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Huckabee: Building Jewish Communities in West Bank a 'Bridge to Peace'

Former Arkansas Gov. Mike Huckabee at the dedication ceremony in Efrat, Photo, CBN News, Jonathan Goff

EFRAT, Israel – The Trump White House is currently working on its Middle East peace plan for Israel and the Palestinians. So when former Arkansas governor and presidential candidate Mike Huckabee, a Trump ally, showed up this week to celebrate a Jewish building project in Judea (aka the West Bank), quite a few people took notice.

Gov. Huckabee at the dedication ceremony, Photo, CBN News, Jonathan Goff

Huckabee was invited to tour cities and sites throughout the West Bank by the regional councils for Judea and Samaria and the National Council of Young Israel. The Trump administration has not clearly announced its policy on Jewish building in Judea and Samaria, which was fiercely opposed under President Obama. On Wednesday Huckabee took part in a building ceremony in Efrat, where 900 new homes for Jewish residents are under construction.

Efrat in Gush Etzion, Photo, CBN News, Jonathan Goff

As he looked around the site, Huckabee joked to a round of applause, "Yeah, I'm building because you know, one day I may want to purchase a holiday home."

To much of the world, the Jewish neighborhood under construction in Efrat is just another West Bank "settlement" and a target for boycott. But for the thousands of Jews who live here, it's the heart of Judea and very much a part of biblical Israel.

New homes under construction in Efrat, Gush Etzion, Photo, CBN News, Jonathan Goff

As he put down mortar on one of the home's foundation, Huckabee made the case that what's being built in Judea is really a "bridge for peace."

Building in Judea a "bridge for peace," Photo, CBN News, Jonathan Goff

"Every day, 1,300 Palestinian workers come to job sites here, the governor explained. "They earn more money for their families, and they don't just earn pocket change. They earn significantly better money than they would anywhere else."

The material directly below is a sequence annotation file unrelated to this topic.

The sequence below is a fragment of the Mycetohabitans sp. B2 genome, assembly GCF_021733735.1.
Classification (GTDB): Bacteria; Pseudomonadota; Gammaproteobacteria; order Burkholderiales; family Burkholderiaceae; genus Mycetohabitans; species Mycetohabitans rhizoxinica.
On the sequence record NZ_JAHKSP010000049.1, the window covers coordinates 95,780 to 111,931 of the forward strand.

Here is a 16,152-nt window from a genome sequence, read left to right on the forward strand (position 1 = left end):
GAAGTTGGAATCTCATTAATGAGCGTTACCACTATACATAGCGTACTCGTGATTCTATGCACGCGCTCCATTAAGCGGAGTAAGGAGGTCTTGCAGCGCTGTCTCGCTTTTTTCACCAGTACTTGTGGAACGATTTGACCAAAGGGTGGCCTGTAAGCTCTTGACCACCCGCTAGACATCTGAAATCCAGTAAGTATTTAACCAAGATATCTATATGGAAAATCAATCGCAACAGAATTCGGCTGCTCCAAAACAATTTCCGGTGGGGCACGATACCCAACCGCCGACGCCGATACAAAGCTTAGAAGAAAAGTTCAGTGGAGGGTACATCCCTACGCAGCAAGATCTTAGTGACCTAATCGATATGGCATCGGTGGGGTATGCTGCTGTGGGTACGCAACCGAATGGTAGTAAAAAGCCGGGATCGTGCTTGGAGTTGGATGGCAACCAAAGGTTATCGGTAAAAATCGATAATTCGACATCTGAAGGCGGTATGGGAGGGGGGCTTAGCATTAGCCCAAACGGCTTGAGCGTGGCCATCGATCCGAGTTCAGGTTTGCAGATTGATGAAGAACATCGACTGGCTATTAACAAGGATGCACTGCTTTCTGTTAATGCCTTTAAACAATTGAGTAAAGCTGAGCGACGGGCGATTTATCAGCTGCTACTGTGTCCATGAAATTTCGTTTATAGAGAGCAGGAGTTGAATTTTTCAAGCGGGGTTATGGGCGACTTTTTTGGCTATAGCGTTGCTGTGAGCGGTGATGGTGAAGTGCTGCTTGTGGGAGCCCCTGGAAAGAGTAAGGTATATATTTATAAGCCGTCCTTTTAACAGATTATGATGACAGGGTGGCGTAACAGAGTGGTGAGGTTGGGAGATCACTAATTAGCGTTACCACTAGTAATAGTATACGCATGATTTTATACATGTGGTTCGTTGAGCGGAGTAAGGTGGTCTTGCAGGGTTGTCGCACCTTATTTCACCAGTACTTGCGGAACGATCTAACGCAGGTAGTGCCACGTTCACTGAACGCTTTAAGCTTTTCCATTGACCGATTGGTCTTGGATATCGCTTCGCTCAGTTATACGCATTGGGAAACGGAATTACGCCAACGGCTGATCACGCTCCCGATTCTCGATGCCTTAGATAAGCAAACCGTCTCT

From the hilltops of Efrat one can easily see Jerusalem, just 13 miles away. One can also see the predominantly Arab city of Hebron, a hotbed of Arab resistance to Jewish communities in Judea and Samaria, and the place where the Jewish patriarchs Abraham, Isaac and Jacob are buried.

Israeli soldiers guard the Tomb of the Patriarchs (Machpelah) in Hebron, CBN News, Photo, CBN News

During Huckabee's visit, Efrat Mayor Oded Revivi thanked him and President Trump for their support of Israel. The mayor described how Jews and Arabs work together, shop together in the grocery store and even get medical care in his city, all despite the opposition of the international Boycott, Divestment and Sanctions (BDS) movement.

"One visit here tells you the essence of the Jewish people, the essence of Jewish history, the essence of the importance of the Jewish people building their lives here," Revivi said.

Before Huckabee left Efrat, a reporter asked him how his faith shaped his views on the West Bank, the land promised to Israel in the Bible.

Mike Huckabee, Photo, AP

"I'm a Christian, so I'm not a Jew," Huckabee said.  But I also believe that if those promises which were made to the Jewish people are no longer valid, then why would I believe any promise that I would believe God would make to me would be valid?"

On several occasions the governor said he was speaking personally and not on behalf of the Trump administration. But the Israelis who escorted him and former White House Communications Director Anthony Scaramucci (who was along on part of the tour) hope to help persuade the president that the Jewish communities in Judea and Samaria are a great help to lasting peace rather than a hindrance.

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